Europlanet Science Congress 2022
Palacio de Congresos de Granada, Spain
18 – 23 September 2022
Europlanet Science Congress 2022
Palacio de Congresos de Granada, Spain
18 September – 23 September 2022
EPSC Abstracts
Vol. 16, EPSC2022-1162, 2022, updated on 23 Sep 2022
Europlanet Science Congress 2022
© Author(s) 2022. This work is distributed under
the Creative Commons Attribution 4.0 License.

Sensitivity of Triton gravity field of different radio science experiment configurations

Valerio Filice1,2, Sébastien Le Maistre1,2, and Hugues Goosse2
Valerio Filice et al.
  • 1Royal Observatory of Belgium, Reference Systems and Planetology - Department of Planetary Science, Belgium
  • 2Université catholique de Louvain, Georges Lemaître Centre for Earth and Climate Research

The ideal conditions for RS measurements require an optimization of the communications and tracking systems, the spacecraft trajectories and mission operations for RS investigation. However, these ideal conditions are rarely achieved because of the several trades off that should be made with many other mission and science requirements. This is particularly true for missions in the Neptune system where the identified scientific goals are broad and varied.

The exploration of Triton has been always identified as a key science goal for such a mission. In fact, Neptune’s largest moon Triton is presumably one of the ocean worlds in the outer solar system. With its own atmosphere, active geology, plumes of nitrogen gas and dust entrained deposited up to 150 km downwind, Triton intrigues planetary scientists, who proclaimed it as key ‘ocean world’ for future exploration [1]. According to space agencies’ long term plans (e.g. the US decadal surveys in planetary science, the ESA Cosmic Vision 2 and Voyage 2050 programs), Triton will certainly be visited by the end of the 21st century as also recommended by the radio-science (RS) community which declared Triton’s liquid layer investigation a “key RS goal” [2]. As a result of the general enthusiasm for Triton and similar icy moons of the outer solar system, several mission concepts have recently been proposed, all within the 2029–2035 time frame (e.g. [3-8]).

According to the mission designs proposed in literature, most of the time Neptune is identified as the main target, but fly-bys of Triton will provide in-situ measurements whether there will be just one as Voyager 2 did and the TRIDENT team proposed [9], or multiple fly-bys by leveraging particular Neptune centric orbit (periodic and quasi-synchronous orbits) as Cassini did in the Saturn system or the as the “Triton tour” proposed by the Neptune Odyssey mission concept [10].

We focus on gravity science, i.e. the study of gravitational field with the purpose of inferring planetary properties such as bulk mass, mass/density distribution, internal density gradients, and interior structures and composition. In fact, radio tracking observations of changes in the velocity vectors of a spacecraft as it flies near Triton can be used to define the gravitational field.

We perform a sensitivity study in order to asses the expected precision of the gravity recovery of a combination of different onboard instrumentation, trajectory geometries and radio science experiment configurations. In particular, we perform a covariance analysis in order to determine how the precision in the estimated parameter depend upon the various characteristics of an RS campaign, including:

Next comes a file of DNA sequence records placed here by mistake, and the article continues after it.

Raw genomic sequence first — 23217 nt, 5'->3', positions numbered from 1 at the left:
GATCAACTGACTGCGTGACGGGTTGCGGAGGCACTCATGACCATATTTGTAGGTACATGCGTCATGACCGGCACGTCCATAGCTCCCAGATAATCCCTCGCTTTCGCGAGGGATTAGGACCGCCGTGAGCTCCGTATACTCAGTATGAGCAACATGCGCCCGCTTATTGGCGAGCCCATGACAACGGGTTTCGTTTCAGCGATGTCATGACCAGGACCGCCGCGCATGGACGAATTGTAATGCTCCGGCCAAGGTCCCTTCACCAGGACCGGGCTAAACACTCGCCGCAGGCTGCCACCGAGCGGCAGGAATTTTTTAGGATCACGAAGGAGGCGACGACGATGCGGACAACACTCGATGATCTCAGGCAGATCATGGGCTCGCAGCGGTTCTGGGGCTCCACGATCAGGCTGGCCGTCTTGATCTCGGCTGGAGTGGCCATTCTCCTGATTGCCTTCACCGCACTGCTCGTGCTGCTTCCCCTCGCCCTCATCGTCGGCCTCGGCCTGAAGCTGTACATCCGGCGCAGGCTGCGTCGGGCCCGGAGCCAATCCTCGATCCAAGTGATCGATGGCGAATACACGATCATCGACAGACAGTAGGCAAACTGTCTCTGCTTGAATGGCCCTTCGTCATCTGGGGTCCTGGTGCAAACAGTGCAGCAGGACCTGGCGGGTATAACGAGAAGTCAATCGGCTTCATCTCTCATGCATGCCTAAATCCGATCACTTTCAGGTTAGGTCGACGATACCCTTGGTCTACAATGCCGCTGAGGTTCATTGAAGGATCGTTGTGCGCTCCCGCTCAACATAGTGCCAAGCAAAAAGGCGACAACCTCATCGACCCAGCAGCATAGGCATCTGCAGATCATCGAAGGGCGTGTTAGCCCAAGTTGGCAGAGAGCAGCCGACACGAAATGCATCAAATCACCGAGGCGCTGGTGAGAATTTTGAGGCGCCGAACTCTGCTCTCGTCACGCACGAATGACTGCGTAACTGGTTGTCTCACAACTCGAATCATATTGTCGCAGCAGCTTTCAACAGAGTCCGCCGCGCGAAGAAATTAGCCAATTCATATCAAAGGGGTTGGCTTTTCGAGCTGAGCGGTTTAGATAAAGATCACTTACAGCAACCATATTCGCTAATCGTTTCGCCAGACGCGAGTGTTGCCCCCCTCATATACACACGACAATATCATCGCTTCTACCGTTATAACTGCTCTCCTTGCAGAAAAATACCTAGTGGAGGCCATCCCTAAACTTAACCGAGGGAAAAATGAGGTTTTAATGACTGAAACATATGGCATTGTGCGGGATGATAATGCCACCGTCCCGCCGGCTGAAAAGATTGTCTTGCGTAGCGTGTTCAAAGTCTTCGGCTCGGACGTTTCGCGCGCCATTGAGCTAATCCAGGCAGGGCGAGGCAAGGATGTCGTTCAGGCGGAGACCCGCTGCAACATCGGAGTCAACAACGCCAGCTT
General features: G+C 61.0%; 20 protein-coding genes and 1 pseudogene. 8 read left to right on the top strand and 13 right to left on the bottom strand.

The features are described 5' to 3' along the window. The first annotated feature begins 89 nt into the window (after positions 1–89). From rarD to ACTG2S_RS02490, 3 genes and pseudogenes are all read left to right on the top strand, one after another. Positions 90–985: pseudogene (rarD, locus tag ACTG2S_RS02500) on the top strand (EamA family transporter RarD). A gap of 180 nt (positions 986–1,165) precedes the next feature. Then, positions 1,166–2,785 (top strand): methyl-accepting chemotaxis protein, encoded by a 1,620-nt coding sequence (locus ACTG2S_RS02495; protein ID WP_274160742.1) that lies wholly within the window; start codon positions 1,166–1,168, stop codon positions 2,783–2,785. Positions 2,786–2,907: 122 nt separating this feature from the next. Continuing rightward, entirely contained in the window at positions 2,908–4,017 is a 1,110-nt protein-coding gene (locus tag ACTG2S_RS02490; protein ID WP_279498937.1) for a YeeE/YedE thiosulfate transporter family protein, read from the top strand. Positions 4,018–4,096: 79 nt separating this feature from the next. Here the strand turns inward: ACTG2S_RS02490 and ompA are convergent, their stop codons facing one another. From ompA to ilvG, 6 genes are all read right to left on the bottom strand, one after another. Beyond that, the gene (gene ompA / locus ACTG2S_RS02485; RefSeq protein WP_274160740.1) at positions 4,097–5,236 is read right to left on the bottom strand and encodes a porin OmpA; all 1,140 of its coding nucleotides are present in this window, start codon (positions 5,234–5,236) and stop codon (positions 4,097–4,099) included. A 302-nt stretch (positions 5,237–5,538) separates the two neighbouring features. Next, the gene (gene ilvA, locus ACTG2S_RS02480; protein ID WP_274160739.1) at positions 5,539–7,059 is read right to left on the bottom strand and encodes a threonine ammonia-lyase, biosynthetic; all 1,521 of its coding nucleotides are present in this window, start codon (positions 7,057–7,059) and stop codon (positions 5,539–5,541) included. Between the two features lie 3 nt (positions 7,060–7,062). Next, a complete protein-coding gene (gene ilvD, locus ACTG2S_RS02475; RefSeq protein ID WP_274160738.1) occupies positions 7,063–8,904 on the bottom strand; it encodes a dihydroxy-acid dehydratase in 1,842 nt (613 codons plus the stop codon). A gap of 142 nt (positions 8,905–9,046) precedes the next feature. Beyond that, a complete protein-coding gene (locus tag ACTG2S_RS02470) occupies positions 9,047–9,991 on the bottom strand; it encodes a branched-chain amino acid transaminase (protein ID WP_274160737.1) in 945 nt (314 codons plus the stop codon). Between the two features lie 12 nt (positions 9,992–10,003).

• Orbit geometry
  • Measurement accuracy/data quality (Doppler noise)
  • Nongravitational forces
  • Arc length
  • Mission duration

As an example of the proposed discussion, in Fig.1 we investigated the impact of different orbit geometries: we perform a covariance analysis on several fly-by geometries (see Fig.2), simulating Doppler tracking data performed with an onboard coherent X-band transponder and an High Gain Antenna (accuracy of 0.1mm/s at 60s integration time) over an 8h long arc. We modeled the gravity field the as a spherical harmonic expansion characterized by the Cl,m, Sl,m coefficients [11]. Since the spherical harmonics of Triton have never been measured, we used the Kaula power law in order to have an estimation of the power spectrum of the gravity field. Given the Doppler geometry configuration and relative position between Triton and the Earth in January 2030, we see that the C2,1 and S2,1 will be better determined if the spacecraft has an highly inclined orbit, whereas the estimation of C2,2 and S2,2 has a low uncertainty with slightly inclined orbits.

Similar sensitivity analyses will be discussed over a wide range of mission scenarios, that is with different values for the aforementioned RS settings. The end goal of this study is to provide not only the optimal combination of these settings, but a complete parametric study that will help the design of a future mission to Triton.


This work was financially supported by the French Community of Belgium within the framework of the financing of a FRIA grant.


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How to cite: Filice, V., Le Maistre, S., and Goosse, H.: Sensitivity of Triton gravity field of different radio science experiment configurations, Europlanet Science Congress 2022, Granada, Spain, 18–23 Sep 2022, EPSC2022-1162,, 2022.


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